Hard Hat Chic: Groundbreaking Begins New St. Luke’s Hospital Construction Effort

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There was a fashionable groundbreaking ceremony last Friday to mark the (long-debated) start of construction of the new California Pacific Medical Center facility on the grounds of  St. Luke’s Hospital at Cesar Chavez near Valencia — Bernal’s home-team hospital.

The San Francisco Appeal covered the event:

The new state-of-the-art hospital will be constructed adjacent to the old hospital on San Jose Avenue just south of Cesar Chavez Street, CPMC spokesman Dean Frye said.

San Francisco Mayor Ed Lee attended [Friday's] groundbreaking ceremony and dug out a symbolic shovel full of dirt. He said via Twitter that the project will provide a “new seismically safe hospital and year-round jobs for #SF residents.”

CPMC chief executive officer Warren Browner joined the mayor and members of the San Francisco Board of Supervisors to celebrate construction of the new St. Luke’s campus, which will begin in October, Frye said.

The new hospital comes after years of negotiations, including a 2012 development agreement that was shelved by members of the city’s Board of Supervisors, in part because of concerns over an escape clause that could have let CPMC close St. Luke’s hospital if its operating margin stayed negative for two straight years.

The new deal hashed out in 2013 omitted the escape clause, required that at least 30 percent of construction jobs go to San Francisco residents, and included higher contributions by the hospital group to the city for charity care.

The new St. Luke’s facility is scheduled to open in 2019, at which point the existing hospital building will be demolished. No major disruption in hospital services is anticipated along the way.

History buffs will note that St. Luke’s was also the site of the original Jose Cornelio Bernal homestead (which sat on the north side of present-day Duncan),  so it’s good to see a new chapter beginning, at last, on this hallowed patch of Bernal Heights ground.

IMAGES: Top: Mayor Ed Lee at St. Luke’s groundbreaking, via @mayoredlee. Rendering of new St. Luke’s Hospital, via CPMC. Jose Bernal house map via Burrito Justice.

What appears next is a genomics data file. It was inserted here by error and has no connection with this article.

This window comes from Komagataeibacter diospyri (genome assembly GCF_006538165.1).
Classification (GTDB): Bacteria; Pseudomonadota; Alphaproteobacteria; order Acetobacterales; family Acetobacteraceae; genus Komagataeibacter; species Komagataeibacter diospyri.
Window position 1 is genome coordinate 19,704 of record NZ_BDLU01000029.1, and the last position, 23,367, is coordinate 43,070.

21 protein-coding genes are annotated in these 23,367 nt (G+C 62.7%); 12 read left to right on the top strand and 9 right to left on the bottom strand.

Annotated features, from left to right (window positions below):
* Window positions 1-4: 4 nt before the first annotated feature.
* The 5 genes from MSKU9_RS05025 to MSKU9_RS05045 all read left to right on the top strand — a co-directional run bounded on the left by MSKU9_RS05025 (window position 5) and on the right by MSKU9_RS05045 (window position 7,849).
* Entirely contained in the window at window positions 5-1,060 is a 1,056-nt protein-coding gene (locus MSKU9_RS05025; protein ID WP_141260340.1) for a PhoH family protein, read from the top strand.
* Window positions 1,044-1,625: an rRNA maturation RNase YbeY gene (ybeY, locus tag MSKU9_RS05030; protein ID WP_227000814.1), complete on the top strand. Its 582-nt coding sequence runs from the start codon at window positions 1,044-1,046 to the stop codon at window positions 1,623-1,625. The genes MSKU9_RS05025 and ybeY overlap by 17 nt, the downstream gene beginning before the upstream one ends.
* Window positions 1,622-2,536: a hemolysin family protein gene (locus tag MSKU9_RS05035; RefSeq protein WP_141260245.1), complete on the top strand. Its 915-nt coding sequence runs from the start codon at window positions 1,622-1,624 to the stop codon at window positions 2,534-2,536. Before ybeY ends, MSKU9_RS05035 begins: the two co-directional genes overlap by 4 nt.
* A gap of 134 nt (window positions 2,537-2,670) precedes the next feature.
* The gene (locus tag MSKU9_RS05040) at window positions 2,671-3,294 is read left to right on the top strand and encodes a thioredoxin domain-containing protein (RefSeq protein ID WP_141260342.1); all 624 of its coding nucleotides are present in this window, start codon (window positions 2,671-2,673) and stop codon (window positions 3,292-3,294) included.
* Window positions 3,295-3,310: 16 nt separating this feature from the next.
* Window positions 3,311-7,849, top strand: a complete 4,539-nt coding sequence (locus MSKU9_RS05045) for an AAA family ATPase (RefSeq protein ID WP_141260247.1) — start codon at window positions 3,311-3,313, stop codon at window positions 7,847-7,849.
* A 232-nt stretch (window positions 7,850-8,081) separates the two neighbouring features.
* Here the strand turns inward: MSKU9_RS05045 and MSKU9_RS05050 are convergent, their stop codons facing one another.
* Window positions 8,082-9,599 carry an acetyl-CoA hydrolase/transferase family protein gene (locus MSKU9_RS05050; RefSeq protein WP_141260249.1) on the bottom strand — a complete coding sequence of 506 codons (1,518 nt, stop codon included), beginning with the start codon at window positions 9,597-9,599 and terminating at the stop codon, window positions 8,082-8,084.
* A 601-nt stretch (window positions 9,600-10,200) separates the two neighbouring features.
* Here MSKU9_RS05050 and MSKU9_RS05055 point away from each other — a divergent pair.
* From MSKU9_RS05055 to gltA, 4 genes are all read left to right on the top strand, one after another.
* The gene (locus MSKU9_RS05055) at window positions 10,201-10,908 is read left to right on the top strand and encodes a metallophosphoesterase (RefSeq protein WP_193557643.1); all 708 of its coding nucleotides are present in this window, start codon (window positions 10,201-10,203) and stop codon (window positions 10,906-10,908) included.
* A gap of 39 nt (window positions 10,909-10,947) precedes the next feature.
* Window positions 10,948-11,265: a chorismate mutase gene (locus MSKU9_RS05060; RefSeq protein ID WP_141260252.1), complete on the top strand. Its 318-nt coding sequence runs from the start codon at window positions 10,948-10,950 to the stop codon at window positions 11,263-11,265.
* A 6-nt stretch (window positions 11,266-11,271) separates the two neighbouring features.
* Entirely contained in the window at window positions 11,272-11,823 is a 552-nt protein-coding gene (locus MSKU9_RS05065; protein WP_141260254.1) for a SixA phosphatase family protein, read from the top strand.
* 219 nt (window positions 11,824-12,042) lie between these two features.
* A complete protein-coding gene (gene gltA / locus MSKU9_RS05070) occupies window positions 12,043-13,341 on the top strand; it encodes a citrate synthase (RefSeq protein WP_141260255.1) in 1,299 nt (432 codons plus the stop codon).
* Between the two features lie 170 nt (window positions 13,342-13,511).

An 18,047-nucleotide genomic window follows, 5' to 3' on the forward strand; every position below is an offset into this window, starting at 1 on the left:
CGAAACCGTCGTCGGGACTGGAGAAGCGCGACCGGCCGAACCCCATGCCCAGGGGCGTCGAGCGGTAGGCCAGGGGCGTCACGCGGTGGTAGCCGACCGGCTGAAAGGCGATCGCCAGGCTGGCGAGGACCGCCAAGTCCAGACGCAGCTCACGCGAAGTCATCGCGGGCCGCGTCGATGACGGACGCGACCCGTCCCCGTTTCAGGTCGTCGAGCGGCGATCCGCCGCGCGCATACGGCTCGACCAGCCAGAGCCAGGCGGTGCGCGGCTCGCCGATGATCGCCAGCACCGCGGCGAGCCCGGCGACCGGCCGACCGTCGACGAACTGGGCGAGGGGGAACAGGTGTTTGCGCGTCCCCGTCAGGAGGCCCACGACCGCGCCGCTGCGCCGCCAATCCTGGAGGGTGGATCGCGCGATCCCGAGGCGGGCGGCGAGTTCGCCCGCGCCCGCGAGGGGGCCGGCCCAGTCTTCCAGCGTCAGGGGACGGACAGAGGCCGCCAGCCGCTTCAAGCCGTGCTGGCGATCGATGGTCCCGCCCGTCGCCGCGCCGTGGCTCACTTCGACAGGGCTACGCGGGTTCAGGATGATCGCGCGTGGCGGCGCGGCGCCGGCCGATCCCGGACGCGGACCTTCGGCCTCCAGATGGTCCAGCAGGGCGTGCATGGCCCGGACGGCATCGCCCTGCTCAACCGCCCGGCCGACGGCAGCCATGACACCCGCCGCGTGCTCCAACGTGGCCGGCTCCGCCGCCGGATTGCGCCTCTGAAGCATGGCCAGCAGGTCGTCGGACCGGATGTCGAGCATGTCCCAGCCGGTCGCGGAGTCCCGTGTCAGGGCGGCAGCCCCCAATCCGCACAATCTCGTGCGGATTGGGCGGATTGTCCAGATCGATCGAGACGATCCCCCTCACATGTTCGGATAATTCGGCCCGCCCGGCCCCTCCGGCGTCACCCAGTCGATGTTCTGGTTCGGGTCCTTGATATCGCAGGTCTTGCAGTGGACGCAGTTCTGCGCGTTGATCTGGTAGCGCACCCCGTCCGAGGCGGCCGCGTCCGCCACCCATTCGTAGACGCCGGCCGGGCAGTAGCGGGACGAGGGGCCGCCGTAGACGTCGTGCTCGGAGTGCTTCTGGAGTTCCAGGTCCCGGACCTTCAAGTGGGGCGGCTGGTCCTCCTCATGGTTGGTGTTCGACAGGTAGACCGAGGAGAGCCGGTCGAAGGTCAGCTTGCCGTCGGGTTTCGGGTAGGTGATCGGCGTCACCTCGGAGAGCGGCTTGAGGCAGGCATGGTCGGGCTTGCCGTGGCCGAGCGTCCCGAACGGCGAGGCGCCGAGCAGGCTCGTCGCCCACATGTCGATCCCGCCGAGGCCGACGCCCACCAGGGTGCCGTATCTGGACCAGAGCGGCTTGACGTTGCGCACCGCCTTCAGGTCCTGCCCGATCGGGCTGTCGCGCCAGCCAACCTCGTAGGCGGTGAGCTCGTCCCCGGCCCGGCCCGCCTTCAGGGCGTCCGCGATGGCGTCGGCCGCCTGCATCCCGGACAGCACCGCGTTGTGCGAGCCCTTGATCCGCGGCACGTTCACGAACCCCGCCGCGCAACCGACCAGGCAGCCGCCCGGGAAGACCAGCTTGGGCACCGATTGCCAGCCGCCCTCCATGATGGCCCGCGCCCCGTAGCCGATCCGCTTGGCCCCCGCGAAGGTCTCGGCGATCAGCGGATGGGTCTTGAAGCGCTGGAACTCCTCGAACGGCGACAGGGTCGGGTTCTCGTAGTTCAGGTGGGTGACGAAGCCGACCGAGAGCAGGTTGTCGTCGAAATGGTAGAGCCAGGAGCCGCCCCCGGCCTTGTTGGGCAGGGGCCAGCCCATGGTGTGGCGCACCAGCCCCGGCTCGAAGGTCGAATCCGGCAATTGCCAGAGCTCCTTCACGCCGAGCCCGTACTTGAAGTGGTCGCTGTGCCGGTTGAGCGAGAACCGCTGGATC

Rumor Report: Gourmet Food Store Coming to Former Red Hill Books Space

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A nosy curious Bernal neighbor heard some innnnnnteresting things about what’s planned for the former (and much-lamented) Red Hill/Badger Books space on Cortland at Bennington:

I caught Matt locking up the old Red Hill Books and asked if I could be nosy and ask what he’s planning…

He was sweet, said it’s not a secret. The corner of Cortland and Bennington will become The Epicurean Trader — gourmet and local packaged goods. He’s hoping that locals will tell them what’s missing from the other nearby shops so he can keep us all stocked in fav products (not compete with Good Life or Avedanos). They also plan to invite local purveyors to present and so on and such  I think he also mentioned selling wine and beer too, but not positive.

Hmmmmmm. Bernalwood reached out to the owner of the building for comment, but we have not yet received a response.

Treat this as a rumor for now, although in the last few days several other Cortland merchants and curious neighbors have also told Bernalwood more-or-less the same thing about the plan for this storefront. Stay tuned…

PHOTO: via Google Maps

Call Me a YIMFY: New 160-Unit Housing Development Proposed for Full Block of Cesar Chavez at South Van Ness

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NOTE: This post has been updated to reflect additional detail about the properties involved (and not involved) in the Lennar housing proposal.